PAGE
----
Roadmap to an Equitable Response, Recovery & Resilience

The COVID-19 pandemic has shown that it does not respect geographic borders, political ideologies, age, or gender. Yet for the United States, the novel coronavirus has exposed a widespread and long-existing pandemic of poverty that is too readily ignored or accepted in our communities. We are made sick today because of the coronavirus, but the health and wellness of our communities have been declining for years as the result of deep, preexisting racial and socioeconomic inequities created by actions at the federal, state, and local government level.

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  • Map showing that most poor counties are in the Southern United States
  • Graph showing that more than 4 in 10 Southerners are People of Color

The current global health crisis makes clear that the inequity we have ignored for too long has put us all at risk. We are now at an inflection point. In this crisis, we have the opportunity to acknowledge the danger of our past faults and chart a new course towards a stronger, more equitable future for all.

Today, we recognize the millions of Americans going to work each day in essential roles as heroes who risk their health every day and still earn less than a living wage. Millions more Americans are out of work and facing an uncertain future. Yet our challenges persisted long before COVID-19. In February of this year, before the COVID-19 pandemic hit, one in every three Americans lived with economic insecurity; more than half are people of color as the result of decades of structural racism. Even worse, approximately 140 million Americans could not afford a $400 emergency even before we faced a global pandemic.

People living in the South appear to be at greater risk to this pandemic and to the economic damage that may result. When compared to other regions, the American South has higher rates of economic insecurity, elderly residents, residents with self-care and/or independent living difficulties, and lower rates of paid sick leave coverage when compared to the national average. Further, people of color bear the disproportionate impact of this public health and economic crisis, with Black Americans facing the largest burden in the South. According to data from the Centers for Disease Control and Prevention (CDC), COVID-19 is affecting the Black population at exceptionally high rates. While Black people make up just around 13 percent of the U.S. population, they represent 30 percent of COVID-19 patients and constitute a third of COVID-19 fatalities. Majority-black counties have had infection rates three times the rate of majority-white counties. Those statistics beg us to ask, why is this disease preying upon this segment of our population so dramatically?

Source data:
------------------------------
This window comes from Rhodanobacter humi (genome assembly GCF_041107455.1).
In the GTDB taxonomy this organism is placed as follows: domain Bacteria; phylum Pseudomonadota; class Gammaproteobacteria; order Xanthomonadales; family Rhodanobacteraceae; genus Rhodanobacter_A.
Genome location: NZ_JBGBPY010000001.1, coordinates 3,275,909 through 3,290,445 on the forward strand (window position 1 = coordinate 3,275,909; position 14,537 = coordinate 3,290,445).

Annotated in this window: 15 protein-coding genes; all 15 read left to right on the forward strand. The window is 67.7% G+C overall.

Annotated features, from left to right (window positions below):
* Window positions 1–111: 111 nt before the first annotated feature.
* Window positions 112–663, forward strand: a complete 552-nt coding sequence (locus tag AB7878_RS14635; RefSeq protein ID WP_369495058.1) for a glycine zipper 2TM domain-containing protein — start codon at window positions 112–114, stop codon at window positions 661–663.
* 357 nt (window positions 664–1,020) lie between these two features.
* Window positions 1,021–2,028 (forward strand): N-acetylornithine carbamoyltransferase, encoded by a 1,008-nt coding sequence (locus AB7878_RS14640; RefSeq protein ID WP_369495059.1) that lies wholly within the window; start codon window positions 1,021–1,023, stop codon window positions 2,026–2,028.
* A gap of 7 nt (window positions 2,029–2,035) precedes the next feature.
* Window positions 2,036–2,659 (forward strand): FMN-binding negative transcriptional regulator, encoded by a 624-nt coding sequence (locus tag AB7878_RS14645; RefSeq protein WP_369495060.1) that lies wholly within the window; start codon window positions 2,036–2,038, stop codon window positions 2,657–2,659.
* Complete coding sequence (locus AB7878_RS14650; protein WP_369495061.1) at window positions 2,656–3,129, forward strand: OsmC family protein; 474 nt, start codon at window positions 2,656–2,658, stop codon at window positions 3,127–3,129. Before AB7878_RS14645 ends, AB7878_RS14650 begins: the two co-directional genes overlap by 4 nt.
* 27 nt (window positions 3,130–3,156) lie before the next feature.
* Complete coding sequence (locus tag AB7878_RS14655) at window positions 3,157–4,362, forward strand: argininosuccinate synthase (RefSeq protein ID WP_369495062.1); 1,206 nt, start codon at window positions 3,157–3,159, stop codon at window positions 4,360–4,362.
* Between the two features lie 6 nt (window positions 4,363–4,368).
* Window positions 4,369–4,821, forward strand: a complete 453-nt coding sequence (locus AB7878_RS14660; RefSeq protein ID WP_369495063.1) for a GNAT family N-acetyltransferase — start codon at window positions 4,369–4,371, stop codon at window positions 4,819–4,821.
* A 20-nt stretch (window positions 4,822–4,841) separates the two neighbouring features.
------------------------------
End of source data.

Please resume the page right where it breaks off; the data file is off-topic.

We cannot and must not be surprised by the answer. Centuries of discriminatory policy are coming home to roost. We now face life and death decisions at an unimaginable scale after decades of dismantling our social safety net. Like Hurricane Katrina and all crises that have come before and will after it, this pandemic has magnified the deep structural inequities that have existed in our society for generations, if not since its founding.

Our current circumstances must prompt a greater examination of how we treat each other. Our country has long been divided by design and those divisions create significant disparities in outcomes because of COVID-19. We have to ask ourselves, is this really who we are? Is this what we really value? Or can we finally acknowledge what we see in the mirror and demand change from the previously accepted status quo?

Centering our response on policies that directly address these disparities will ultimately benefit us all. These are not left or right issues, but fundamental questions of our identity, our national security, and our collective future. When we understand the power of equity and view it as an economic and social growth strategy, we can weather any storm. We are stronger together.


  1. Data and science must lead the way.
  2. Our federal, state, and local governments must address this pandemic in a way that strengthens racial equity and economic equality. Disparities thrown into sharper relief by this crisis require long-term solutions, not short-term patches.
  3. Local governments are on the front lines of the COVID-19 crisis and must be treated as partners in delivering services and policy, not as special interest groups.
  4. This is a time to act with courage and conviction and to make bold and lasting systemic change.

As we outlined in “Divided by Design,” our policy focus is rooted in dismantling unequal access to opportunity, democracy, safety, and protection under the law. We do not claim to be the first to take an interest in breaking these barriers; rather, we are committed to supplementing the deep knowledge in this field with insights shared with us by communities across the South.